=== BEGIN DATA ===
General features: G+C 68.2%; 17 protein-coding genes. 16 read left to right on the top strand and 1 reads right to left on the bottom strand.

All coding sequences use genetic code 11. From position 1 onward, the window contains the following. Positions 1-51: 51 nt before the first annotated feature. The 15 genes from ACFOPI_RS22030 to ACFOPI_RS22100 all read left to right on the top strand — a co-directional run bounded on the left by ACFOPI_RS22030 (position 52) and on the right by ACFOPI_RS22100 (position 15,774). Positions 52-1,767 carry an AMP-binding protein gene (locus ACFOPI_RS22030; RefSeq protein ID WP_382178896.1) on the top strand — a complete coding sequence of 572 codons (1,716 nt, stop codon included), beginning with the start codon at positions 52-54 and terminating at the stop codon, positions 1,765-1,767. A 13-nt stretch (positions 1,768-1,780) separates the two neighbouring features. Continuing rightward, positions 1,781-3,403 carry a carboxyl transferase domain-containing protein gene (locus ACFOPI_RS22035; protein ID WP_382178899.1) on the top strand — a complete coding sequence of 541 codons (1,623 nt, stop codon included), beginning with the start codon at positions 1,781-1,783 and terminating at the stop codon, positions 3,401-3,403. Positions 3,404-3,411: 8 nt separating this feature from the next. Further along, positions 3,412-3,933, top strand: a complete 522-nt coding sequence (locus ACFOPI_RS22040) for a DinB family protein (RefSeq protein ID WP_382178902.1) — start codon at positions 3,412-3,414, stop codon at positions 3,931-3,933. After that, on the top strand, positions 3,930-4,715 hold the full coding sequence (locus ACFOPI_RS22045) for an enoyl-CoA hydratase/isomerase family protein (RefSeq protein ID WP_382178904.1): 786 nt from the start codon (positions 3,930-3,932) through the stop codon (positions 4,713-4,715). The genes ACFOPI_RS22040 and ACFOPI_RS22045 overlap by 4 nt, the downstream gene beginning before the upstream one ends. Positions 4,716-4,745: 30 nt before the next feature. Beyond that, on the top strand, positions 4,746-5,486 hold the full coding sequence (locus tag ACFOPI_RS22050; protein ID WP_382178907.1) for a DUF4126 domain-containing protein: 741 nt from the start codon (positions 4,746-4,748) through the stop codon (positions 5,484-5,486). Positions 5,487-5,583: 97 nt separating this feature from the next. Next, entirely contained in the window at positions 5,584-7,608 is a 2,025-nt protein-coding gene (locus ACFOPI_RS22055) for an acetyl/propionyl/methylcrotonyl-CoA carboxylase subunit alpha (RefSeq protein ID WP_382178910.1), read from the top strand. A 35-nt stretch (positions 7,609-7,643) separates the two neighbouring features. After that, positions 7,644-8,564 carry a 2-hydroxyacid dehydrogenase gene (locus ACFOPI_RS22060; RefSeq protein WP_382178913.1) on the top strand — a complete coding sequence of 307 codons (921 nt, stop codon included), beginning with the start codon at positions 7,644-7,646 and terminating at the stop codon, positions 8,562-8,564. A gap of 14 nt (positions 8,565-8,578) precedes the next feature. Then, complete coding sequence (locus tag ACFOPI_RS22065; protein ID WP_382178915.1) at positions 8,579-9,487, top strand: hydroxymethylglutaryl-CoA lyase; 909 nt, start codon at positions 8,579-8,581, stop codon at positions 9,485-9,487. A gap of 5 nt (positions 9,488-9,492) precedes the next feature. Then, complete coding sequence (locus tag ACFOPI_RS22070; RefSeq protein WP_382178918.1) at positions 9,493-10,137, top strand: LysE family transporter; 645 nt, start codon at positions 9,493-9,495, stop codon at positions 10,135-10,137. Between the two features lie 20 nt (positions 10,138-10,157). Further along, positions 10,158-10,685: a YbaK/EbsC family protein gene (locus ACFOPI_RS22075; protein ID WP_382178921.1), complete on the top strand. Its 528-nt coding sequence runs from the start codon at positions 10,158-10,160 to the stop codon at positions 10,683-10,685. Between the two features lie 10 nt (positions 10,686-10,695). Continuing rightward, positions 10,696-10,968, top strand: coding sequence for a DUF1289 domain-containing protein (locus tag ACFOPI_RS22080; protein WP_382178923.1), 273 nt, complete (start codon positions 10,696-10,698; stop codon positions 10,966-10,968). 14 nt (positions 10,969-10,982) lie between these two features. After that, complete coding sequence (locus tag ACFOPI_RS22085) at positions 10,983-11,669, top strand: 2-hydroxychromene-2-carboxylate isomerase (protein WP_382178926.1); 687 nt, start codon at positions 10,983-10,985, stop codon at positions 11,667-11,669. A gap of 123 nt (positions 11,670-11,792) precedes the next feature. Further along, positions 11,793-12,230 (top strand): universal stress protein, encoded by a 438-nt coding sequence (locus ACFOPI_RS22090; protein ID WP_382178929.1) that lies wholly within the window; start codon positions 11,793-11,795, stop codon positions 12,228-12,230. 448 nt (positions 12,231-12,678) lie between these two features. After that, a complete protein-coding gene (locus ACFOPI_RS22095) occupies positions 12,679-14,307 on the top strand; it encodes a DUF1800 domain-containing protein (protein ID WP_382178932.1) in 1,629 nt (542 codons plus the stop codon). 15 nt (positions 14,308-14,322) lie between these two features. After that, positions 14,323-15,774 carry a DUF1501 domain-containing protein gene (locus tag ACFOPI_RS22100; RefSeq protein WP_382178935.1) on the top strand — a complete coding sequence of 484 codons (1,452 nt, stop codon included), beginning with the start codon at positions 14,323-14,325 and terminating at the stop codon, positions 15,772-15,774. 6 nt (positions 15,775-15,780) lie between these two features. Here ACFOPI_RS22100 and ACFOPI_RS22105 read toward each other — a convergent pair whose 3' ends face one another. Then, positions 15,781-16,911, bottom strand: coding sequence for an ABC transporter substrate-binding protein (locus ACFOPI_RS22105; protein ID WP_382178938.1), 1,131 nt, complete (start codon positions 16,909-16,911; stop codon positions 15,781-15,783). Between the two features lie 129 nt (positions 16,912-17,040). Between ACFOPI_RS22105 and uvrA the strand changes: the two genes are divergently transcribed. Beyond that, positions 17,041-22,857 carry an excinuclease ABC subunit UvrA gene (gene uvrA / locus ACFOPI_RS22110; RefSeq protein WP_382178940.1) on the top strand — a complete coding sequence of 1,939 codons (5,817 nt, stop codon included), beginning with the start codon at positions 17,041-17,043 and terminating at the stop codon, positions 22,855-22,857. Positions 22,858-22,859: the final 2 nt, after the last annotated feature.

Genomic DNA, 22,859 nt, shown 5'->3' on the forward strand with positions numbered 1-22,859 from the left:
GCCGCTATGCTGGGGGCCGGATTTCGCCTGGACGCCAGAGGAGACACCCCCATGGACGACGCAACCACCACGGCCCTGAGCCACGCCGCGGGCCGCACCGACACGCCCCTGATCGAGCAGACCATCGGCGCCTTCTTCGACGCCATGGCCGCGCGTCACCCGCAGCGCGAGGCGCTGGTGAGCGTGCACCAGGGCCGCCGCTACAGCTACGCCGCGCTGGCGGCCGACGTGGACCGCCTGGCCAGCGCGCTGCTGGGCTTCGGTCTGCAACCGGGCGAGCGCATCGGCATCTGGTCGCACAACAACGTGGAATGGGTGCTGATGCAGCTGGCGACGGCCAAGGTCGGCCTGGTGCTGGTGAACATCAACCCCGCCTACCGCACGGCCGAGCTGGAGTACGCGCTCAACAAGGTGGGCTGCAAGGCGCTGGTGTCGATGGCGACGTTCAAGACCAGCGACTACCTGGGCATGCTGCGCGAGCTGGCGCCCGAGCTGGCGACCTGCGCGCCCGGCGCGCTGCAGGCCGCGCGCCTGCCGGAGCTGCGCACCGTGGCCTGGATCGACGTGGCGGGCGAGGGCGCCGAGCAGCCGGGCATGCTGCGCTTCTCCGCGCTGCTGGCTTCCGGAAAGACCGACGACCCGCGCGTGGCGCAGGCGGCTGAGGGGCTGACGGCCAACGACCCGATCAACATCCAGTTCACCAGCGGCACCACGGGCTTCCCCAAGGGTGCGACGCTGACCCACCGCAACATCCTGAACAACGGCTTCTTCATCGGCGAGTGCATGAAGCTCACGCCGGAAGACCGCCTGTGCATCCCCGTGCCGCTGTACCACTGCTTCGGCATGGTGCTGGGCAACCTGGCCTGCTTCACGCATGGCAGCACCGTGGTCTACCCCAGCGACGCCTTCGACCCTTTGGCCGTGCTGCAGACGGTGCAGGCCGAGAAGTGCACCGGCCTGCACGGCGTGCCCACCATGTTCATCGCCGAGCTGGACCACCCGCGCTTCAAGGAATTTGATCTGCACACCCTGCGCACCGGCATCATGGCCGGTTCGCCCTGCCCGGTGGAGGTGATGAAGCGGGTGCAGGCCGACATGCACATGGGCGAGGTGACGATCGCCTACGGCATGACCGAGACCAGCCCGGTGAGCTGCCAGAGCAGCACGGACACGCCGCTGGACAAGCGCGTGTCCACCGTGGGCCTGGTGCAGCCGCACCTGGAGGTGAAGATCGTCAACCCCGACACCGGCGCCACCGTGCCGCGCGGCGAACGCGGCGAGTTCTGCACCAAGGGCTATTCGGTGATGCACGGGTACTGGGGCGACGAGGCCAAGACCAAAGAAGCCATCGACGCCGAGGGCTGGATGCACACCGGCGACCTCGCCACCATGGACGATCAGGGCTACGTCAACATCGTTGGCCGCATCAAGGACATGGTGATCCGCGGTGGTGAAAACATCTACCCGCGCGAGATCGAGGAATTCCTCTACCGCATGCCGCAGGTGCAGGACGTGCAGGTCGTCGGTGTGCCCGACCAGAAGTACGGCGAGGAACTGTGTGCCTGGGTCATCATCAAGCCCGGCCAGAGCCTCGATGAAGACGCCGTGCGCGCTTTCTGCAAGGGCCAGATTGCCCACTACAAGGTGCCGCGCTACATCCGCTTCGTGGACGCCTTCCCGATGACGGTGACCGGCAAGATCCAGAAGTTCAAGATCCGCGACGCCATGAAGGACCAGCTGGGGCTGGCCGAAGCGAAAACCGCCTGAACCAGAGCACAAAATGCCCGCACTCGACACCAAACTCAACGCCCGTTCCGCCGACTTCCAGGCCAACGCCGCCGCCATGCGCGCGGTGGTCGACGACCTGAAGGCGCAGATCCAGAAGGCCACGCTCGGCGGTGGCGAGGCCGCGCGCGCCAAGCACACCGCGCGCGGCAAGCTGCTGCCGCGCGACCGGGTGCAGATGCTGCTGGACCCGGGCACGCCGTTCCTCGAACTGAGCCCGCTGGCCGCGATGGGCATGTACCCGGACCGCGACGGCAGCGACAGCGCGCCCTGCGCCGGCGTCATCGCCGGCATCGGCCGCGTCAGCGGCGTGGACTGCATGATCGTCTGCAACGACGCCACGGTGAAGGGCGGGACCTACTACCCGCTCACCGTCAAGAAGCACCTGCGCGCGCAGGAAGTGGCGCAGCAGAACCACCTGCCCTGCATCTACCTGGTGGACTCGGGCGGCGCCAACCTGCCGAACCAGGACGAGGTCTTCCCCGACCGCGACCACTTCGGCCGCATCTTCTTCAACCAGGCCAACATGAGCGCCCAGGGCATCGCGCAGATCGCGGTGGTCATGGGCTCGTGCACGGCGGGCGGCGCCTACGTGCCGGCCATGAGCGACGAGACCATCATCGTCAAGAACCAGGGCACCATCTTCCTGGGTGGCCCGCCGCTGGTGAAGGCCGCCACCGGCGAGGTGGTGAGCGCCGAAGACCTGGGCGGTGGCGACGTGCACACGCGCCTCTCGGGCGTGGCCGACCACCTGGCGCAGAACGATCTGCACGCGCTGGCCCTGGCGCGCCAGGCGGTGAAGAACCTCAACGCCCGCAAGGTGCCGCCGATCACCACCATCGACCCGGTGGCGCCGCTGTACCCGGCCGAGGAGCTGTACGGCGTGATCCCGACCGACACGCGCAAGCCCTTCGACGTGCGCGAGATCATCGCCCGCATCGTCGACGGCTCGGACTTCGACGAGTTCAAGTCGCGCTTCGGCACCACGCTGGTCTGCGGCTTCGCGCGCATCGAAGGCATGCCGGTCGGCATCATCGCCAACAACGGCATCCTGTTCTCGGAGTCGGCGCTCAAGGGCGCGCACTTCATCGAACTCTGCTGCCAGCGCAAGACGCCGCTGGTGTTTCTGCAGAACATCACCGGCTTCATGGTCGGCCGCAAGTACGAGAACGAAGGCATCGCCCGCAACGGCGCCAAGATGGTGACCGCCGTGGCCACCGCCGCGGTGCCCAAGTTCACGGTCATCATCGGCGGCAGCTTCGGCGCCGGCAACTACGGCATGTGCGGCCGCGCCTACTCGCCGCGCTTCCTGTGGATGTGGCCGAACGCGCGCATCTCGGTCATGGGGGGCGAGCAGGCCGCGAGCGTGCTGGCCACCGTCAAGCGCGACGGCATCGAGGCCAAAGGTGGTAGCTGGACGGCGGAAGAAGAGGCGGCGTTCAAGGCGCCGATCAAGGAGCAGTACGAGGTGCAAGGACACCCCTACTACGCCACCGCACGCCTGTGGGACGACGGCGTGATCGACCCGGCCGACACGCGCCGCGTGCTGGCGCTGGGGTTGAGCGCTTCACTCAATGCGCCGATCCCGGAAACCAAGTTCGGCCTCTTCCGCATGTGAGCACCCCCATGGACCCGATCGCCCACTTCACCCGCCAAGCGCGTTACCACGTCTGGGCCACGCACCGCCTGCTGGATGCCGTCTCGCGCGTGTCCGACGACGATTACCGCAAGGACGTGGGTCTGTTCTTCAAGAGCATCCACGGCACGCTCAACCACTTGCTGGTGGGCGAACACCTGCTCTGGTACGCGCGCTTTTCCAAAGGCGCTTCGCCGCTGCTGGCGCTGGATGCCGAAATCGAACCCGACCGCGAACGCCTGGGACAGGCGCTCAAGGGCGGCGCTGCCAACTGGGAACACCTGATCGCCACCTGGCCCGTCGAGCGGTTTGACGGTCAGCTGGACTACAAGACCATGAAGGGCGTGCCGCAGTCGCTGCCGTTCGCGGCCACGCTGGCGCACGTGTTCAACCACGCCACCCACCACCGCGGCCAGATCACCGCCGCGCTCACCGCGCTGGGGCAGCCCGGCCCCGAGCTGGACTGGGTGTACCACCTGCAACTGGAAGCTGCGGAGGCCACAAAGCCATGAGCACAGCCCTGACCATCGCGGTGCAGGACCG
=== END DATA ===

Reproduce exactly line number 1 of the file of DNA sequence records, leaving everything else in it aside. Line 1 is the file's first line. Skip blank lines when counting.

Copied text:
General features: G+C 68.2%; 17 protein-coding genes. 16 read left to right on the top strand and 1 reads right to left on the bottom strand.